Jul. 10, 2024

Key Implications and Practical Cyber Program Lessons From SEC’s R.R. Donnelley Settlement

The SEC’s recent settlement with R.R. Donnelley & Sons includes an aggressive and untested legal interpretation that would give the regulator a free hand to bring more cases based on inadequate cybersecurity practices. The charged violations, which arose from a 2021 ransomware attack, expand the definition of “accounting controls” to include cyber practices. Dissenting commissioners warned the interpretation stretches the law too far, and later this summer a court will decide on the approach’s validity in the agency’s SolarWinds case. This article examines four key impacts of the settlement and provides practical cybersecurity program recommendations based on the SEC’s new approach. It includes insights from former regulators at Debevoise & Plimpton, Mayer Brown and Woodruff Sawyer, and defense attorneys at A&O Shearman and Sullivan & Cromwell. See “Current and Former Enforcement Staffs’ Tips for Litigating Against the SEC” (Oct. 18, 2023).

A Framework for Materiality Determinations Under SEC’s Cyber Incident Disclosure Rules

The material cyber incident disclosure requirement that is part of the SEC’s Cybersecurity Risk Management, Strategy, Governance and Incident Disclosure rules for public companies (Rules) has apparently led to confusion, with some companies disclosing incidents that are not material in Item 1.05. Certain companies also believe the Rules prohibit them from sharing with third parties information about cyber incidents beyond what they disclosed in Item 1.05. Erik Gerding, Director of the SEC Division of Corporation Finance recently issued statements addressing both concerns. With commentary from Eric B. Gyasi, counsel at BakerHostetler, this article discusses the key takeaways from Gerding’s statements and common materiality determination mistakes, along with advice on making materiality determinations. See “SEC Director Offers Clarification on New Cyber Disclosure Regime” (Jan. 3, 2024).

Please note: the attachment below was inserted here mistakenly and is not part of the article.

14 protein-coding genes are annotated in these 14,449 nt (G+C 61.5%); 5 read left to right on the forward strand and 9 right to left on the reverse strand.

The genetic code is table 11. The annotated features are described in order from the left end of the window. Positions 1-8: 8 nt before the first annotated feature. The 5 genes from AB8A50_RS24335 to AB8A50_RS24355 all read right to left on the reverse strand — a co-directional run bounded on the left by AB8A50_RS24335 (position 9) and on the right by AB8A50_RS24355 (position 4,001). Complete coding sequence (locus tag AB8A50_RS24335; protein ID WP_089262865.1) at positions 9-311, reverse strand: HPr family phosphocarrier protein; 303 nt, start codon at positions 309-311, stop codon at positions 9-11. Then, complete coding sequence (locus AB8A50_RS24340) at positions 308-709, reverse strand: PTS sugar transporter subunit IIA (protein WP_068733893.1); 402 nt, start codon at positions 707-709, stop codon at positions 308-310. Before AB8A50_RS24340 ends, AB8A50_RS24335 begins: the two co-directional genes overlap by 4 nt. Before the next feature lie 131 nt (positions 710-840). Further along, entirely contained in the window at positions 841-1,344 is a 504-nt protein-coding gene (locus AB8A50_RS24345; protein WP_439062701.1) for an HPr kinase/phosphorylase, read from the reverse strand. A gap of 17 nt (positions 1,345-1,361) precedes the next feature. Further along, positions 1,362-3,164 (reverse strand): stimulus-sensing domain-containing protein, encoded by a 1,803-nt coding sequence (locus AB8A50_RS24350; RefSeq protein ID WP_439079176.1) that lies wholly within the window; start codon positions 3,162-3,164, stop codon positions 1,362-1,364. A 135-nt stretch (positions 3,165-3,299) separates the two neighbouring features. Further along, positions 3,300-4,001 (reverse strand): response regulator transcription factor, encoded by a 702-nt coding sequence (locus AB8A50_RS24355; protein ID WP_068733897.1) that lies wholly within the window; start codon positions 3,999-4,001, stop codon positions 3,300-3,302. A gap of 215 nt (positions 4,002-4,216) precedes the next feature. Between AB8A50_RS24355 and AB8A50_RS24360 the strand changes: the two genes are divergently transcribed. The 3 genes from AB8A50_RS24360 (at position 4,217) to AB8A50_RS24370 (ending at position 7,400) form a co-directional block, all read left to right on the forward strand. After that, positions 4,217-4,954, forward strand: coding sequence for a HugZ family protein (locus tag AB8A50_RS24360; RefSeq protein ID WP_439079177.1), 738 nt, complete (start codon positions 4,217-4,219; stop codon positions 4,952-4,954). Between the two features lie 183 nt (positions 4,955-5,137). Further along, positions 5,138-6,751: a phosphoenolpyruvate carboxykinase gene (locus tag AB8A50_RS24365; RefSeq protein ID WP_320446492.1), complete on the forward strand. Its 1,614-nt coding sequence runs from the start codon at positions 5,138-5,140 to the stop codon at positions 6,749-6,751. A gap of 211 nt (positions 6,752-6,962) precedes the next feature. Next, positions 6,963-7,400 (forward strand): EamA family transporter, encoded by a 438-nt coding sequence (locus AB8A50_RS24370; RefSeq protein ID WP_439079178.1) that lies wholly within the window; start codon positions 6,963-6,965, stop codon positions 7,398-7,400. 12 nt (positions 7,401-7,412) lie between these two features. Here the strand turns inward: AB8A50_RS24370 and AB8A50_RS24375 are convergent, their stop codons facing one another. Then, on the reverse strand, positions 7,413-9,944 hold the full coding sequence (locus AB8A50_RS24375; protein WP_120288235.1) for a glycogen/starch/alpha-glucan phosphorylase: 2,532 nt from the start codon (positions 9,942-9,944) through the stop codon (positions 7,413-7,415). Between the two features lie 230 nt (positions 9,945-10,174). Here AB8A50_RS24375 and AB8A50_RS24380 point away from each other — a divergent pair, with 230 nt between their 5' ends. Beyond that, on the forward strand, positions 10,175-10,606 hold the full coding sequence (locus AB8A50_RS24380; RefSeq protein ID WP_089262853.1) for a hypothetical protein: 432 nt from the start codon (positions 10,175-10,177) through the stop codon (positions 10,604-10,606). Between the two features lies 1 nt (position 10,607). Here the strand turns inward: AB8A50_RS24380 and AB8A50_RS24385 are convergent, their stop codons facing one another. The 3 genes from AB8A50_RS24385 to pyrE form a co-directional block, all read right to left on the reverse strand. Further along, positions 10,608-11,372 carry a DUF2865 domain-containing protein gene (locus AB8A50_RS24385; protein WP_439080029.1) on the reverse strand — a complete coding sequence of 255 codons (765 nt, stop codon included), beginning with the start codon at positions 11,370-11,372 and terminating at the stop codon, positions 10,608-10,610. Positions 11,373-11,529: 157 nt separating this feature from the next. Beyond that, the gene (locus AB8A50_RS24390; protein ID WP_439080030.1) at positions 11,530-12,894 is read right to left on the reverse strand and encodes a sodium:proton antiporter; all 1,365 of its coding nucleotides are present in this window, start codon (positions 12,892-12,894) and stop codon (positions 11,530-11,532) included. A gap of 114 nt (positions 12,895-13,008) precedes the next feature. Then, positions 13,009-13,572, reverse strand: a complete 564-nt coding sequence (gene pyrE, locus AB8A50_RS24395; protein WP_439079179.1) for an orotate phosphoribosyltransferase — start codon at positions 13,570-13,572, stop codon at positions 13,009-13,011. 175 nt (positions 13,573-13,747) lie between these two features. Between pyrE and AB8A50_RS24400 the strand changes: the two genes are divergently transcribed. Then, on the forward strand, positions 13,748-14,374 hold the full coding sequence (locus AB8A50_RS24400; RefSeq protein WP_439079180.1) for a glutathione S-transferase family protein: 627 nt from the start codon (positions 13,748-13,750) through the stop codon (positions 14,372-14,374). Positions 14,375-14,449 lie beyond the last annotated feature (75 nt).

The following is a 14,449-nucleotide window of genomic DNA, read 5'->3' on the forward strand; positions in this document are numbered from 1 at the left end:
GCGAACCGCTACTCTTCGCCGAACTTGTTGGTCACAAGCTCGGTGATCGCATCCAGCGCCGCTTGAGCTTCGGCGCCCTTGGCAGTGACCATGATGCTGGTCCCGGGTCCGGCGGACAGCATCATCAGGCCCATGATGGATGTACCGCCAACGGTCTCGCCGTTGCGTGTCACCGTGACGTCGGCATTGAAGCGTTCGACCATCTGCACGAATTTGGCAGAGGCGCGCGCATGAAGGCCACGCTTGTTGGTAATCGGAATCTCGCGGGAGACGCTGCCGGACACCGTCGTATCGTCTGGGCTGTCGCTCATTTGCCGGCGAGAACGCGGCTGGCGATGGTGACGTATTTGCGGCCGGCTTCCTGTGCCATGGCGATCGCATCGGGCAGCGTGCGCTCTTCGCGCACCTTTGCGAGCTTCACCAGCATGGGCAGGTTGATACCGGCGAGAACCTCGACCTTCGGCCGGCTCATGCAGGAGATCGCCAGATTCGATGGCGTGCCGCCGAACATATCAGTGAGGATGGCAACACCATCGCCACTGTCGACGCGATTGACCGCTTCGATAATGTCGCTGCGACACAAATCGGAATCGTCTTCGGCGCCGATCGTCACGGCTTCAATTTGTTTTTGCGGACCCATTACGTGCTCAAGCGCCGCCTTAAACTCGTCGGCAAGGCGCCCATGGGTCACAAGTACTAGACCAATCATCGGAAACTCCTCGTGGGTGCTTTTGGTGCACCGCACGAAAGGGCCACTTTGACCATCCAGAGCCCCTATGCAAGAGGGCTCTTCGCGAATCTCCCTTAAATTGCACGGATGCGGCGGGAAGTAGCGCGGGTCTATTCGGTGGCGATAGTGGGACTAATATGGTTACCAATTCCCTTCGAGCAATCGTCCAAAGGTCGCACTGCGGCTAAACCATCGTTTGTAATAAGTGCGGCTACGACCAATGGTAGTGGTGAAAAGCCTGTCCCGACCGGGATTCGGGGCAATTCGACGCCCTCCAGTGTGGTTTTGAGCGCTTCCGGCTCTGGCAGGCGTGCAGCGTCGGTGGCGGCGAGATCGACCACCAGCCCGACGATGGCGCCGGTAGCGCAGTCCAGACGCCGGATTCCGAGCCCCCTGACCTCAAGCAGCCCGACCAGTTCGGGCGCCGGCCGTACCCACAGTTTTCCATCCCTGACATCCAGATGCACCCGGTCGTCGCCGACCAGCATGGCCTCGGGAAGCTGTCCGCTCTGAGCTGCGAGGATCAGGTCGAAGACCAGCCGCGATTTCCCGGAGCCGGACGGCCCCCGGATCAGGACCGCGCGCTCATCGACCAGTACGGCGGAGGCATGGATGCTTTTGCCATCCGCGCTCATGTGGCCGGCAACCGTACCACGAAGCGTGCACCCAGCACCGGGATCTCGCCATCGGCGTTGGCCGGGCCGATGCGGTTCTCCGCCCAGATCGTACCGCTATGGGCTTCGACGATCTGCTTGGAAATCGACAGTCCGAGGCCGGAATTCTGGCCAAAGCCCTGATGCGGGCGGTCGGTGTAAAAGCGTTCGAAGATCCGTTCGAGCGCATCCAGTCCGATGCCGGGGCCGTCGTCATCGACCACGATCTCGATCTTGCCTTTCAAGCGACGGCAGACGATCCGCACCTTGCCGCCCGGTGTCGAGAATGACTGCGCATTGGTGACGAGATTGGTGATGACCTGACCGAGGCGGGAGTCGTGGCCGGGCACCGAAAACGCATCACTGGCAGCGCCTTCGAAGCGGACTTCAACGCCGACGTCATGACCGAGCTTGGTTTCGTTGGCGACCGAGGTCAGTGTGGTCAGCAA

Implications of the New E.U. AML Directive

New E.U. anti-money laundering legislation, collectively dubbed the Anti-Money Laundering and Countering the Financing of Terrorism package (AML/CFT Package), is intended to beef up the monitoring of suspicious transactions and to eliminate loopholes that allow for laundering of illicit proceeds. One element of the AML/CFT Package raises data privacy concerns. The Cybersecurity Law Report spoke to experts in the field to understand the implications for international businesses. See “Navigating the Intersection of Digital Assets and AML” (Jun. 29, 2022).

Paul Hastings Adds Litigation Partner to Its Data Privacy and Cybersecurity Practice

Michelle Reed has joined Paul Hastings’ data privacy and cybersecurity practice as a partner in Dallas. She arrives from Akin Gump, where she was co‑head of its cybersecurity, privacy and data protection practice. For insights from Reed, see “How Do You Put a System of Controls in Place When Your Target Keeps Moving?” (Mar. 31, 2021). For commentary from Paul Hastings, see “Effective Use of Privacy Impact Assessments” (May 4, 2022).

Google Cloud Hires Former Federal CISO 

Chris DeRusha, the former Federal CISO and Deputy National Cyber Director, has joined Google Cloud as the director of global public sector compliance. For insights from DeRusha, see “Using Software Bills of Materials to Bolster Security in Contracting” (Sep. 28, 2022).